Sunday dawned and Dolly-girl was out of bed before the hens on the other side of the alley started clucking. "What's it?" "I told you Jack, Parkways. Fun for everyone. Me and Kitty are helping out. I tell, you Jack, you don't listen." I got a look through what would have been the wave if she hadn't just got out of the tub that said I better say, "I remember, Dolly-girl. I'll meet you over there." I did.


Me and Dolly-girl usually depend on Shank's mare to take us places, but it seemed like a good day to try a more modern mode of transportation. We've had bicycles for some time. Every time I ride one, I remember Butch Cassidy and Etta Place: "Meet the Future. Do you know what you are doing? Theoretically. [Butch sings] Don't ever hit your mother with a shovel, it leaves a dull impression on her mind..."


It was Sunday and the Reverend and Congregation at Lifeline Christian Church were warming up. It's not a place me and Dolly-girl usually find ourselves on a Sunday morning. They have things other than a Rex Parker and a blond with sand on their minds there and I hand it to them for that.


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Dolly-girl and Kitty were both at their appointed spots by the time I got there. Seems their jobs were to monitor an intersection and stop the perambulators when someone who lived on the block needed to take a roadster out for a spin. What is it when you hand a girl a piece of chalk? First Kitty, and then Dolly-girl, both of them with chalk on the street. At least there weren't any hop-scotch squares in sight!

The crowd passing by in an event like this one seems to lose all hostility as well as ability to judge art. Sure, the girls did some nice drawing, but people were talking like they were drawing the freakin' Mona Lisa...


I rode back and forth between their posts for a while and then they were released from their civic duty. We headed over to Peninsula Park where you can find--without going to THE Rose Garden, why Stumptown is also called the City of Roses. The park was in full bloom, all maintained by volunteers. I gotta give them some snaps.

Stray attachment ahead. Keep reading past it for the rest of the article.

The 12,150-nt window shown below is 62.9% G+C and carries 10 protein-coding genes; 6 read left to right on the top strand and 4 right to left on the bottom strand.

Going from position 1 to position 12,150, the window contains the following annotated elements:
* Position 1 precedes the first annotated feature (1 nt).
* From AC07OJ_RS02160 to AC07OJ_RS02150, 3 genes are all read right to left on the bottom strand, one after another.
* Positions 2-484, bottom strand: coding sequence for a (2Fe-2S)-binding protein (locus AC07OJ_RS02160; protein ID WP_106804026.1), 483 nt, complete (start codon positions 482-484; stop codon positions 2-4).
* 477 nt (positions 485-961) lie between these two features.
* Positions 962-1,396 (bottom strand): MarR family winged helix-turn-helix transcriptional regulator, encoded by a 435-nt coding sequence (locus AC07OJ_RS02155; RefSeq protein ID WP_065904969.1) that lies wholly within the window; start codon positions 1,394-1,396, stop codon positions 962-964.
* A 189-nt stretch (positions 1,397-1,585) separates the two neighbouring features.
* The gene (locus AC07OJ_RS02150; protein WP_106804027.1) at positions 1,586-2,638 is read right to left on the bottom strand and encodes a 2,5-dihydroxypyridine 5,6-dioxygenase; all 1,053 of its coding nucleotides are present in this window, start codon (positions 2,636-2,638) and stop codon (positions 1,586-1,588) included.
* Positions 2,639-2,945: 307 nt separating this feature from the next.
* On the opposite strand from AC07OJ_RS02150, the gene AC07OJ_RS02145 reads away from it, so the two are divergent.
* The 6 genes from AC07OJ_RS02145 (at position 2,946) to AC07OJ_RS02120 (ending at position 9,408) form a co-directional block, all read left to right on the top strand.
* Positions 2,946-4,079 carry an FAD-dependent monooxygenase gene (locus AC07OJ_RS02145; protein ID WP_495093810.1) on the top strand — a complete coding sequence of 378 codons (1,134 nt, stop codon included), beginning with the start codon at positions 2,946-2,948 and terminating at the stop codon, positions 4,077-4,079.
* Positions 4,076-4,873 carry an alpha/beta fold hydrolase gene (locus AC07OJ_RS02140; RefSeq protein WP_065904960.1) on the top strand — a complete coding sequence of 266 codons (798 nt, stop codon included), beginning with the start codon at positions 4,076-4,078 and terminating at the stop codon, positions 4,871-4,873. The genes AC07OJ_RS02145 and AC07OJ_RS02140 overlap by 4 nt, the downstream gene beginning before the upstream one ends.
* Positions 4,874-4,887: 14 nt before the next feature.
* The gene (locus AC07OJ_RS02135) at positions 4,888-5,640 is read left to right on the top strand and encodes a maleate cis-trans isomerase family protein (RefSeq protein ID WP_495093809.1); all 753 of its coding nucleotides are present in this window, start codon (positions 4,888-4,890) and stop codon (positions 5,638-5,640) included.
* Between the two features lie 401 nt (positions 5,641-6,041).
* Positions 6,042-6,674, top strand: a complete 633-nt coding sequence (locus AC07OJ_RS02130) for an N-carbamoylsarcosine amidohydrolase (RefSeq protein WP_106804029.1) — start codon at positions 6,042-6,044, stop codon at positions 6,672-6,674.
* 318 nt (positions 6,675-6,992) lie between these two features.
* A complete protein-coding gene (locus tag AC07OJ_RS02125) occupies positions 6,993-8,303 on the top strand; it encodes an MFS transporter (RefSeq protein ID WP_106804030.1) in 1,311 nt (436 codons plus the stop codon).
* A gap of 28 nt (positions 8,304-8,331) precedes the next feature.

Along the way, we passed this beautiful, but half dead, madrone, Arbutus menziesii, one of Dolly-girl's favorite trees. She says she thinks spirits live in them and when we used to live down the valley we had a beauty in our back half.

We kept on pedaling to see what we could see.





I like to keep my eye on what's going on around me, and you never know when a case down the road might need something you saw back when you didn't see anything, so I turned on the handlebar cam.



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Kitty, now there's a bike rider. She rides that damned thing all over the place. Hell, she's riden in foreign countries even. When me and Dolly-girl set the brake in Italia, it ain't bikes that are singing our tune I'll tell you. Besides, those seats are not that comfortable...


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We made it to Peninsula Park and I spotted some nude stilt walkers. I was sure this caper was gonna end bad, but then, it turns out all the flatfoots were busy flattening their feet at intersections to let all the perambulators go through. So, these nude stilt bugs got away with it clean. People even seemed to get a kick out of it. Like the little girl at the end of this clip.


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About the time the sun dial said noon--remember, the sun doesn't know anything about daylight savings--Dolly-girl whistled and the three of us headed over to what she called a "venue", to check out the Sprockettes, a local troupe of tough chiquita bananas that like to dance for the public. Check them out.